Hollywood Writers End Their Rollercoaster Of A Year With Very Late Awards Show

For the roughly 12,000 scribes the Writers Guild of America represents, the last year has been an emotional roller coaster: The guild engaged in a labor stoppage for over four and a half months in 2023 that, alongside a partially overlapping SAG-AFTRA strike, ground production to a halt.

But with a new contract now in hand, the upcoming Writers Guild Awards afford union members the chance for a collective exhalation. On April 14, Emmy-winning actress and producer Niecy Nash-Betts will host the event in L.A., part of conjoined and concurrent ceremonies in Hollywood and New York City, which will give writers the opportunity to both celebrate some of the best recent work of their own and simultaneously look toward the future.

“We made a lot of gains,” says Meredith Stiehm, “Cold Case” creator and WGA West president since 2021, noting what she called “a collage of victories” in their negotiated settlement, ranging from AI safeguards to writers room guarantees. “I think a big challenge now is making sure they’re enforced and we’re protecting [members],” she says, adding that the organization is closely monitoring the current negotiations between IATSE, Teamsters and the Hollywood Basic Crafts coalition with the Alliance of Motion Picture and Television Producers.

The awards show itself, meanwhile, is in an unusual position. WGA winners in 26 categories spanning film, television, news media and radio/audio will be awarded more than one month after the Academy Awards, instead of before, as is traditional.

“Air,” “Barbie,” “The Holdovers,” “May December” and “Past Lives” are vying for the original screenplay WGA trophy, while “American Fiction,” “Are You There God? It’s Me, Margaret,” “Killers of the Flower Moon” and “Oppenheimer” are competing in the adapted category. Cord Jefferson won the Oscar for adapted screenplay with “American Fiction,” while the Oscar-winning original screenplay, Justine Triet and Arthur Harari’s “Anatomy of a Fall,” was ineligible for similar WGA honors.

On the TV side, writers on freshmen shows such as “The Curse,” “The Diplomat,” “The Last of Us” and “Jury Duty” are hoping to triumph against shows such as “The Crown,” “Succession,” “Abbott Elementary,” “Barry,” “The Bear” and “Only Murders in the Building.”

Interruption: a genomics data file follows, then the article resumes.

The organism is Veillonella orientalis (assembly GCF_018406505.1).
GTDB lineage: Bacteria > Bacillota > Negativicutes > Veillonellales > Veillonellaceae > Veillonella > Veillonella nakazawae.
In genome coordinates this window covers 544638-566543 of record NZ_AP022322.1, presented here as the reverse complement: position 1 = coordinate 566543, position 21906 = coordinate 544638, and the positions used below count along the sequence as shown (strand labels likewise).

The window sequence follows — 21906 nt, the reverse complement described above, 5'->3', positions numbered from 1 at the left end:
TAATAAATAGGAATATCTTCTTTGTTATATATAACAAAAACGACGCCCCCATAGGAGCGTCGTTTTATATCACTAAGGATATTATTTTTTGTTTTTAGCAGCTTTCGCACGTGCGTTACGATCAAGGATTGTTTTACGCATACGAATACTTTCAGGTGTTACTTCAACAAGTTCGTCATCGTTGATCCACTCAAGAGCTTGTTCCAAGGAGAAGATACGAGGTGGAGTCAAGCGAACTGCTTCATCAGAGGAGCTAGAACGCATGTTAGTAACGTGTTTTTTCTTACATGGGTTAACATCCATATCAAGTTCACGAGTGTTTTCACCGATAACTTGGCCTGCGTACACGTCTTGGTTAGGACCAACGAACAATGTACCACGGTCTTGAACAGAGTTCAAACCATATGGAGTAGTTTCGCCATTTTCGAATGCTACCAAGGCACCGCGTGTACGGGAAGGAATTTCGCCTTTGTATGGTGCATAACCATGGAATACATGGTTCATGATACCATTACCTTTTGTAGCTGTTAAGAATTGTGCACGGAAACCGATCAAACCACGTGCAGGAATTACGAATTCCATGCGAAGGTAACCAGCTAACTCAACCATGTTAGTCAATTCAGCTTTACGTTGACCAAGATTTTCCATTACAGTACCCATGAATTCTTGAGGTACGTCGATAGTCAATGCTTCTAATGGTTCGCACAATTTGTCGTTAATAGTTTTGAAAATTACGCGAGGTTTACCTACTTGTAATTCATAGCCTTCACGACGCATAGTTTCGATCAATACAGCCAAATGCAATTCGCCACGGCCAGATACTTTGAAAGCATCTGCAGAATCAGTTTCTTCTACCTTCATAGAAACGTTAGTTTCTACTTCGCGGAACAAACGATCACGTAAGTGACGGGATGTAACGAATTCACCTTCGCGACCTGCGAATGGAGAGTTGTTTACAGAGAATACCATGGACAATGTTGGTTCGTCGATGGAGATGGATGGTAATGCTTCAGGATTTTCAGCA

The 76th annual awards will take place at the Hollywood Palladium instead of hotel ballrooms at the Beverly Hilton or Century Plaza, giving the evening a different spin. Presenters scheduled to appear at the L.A. awards show include Drew Carey, Tony Hale, Nathan Fielder, Bill Burr, Randall Park and Tig Notaro.

While not broadcast, the evening’s West Coast affair, with more than 800 attendees, is still produced like a television show, “with a big budget, with a lot of cameras and production value,” says producer Hugh Fink. He will work in cooperation with the WGA’s smaller East Coast dinner, hosted by writer-performer Josh Gondelman, to make sure announcements are synchronized to avoid spoilers.

Fink’s chief goal is to create an irreverent, hip and loose-limbed tone for the WGA festivities. “Writers as a group are obviously a different mentality than directors or actors, and they’re super-smart but somewhat cynical and sarcastic,” Fink observes.

To that end, Fink is extremely involved in the writing, relying on skills honed from his years of work as a standup comedian, as well as at “Saturday Night Live.” As with the producer of almost any live show, though, his biggest anxiety is time.

Still, the classical violinist has an additional method to help keep things moving. “I have the host announce during the monologue, ‘When you see the light [come on], get off, and if you don’t then you’re going to be played off by the Writers Guild Symphony Orchestra,’” says Fink.

“I’ve played the theme from ‘Schindler’s List,’ another year I played Led Zeppelin’s ‘Kashmir’ — whatever song is really funny.”

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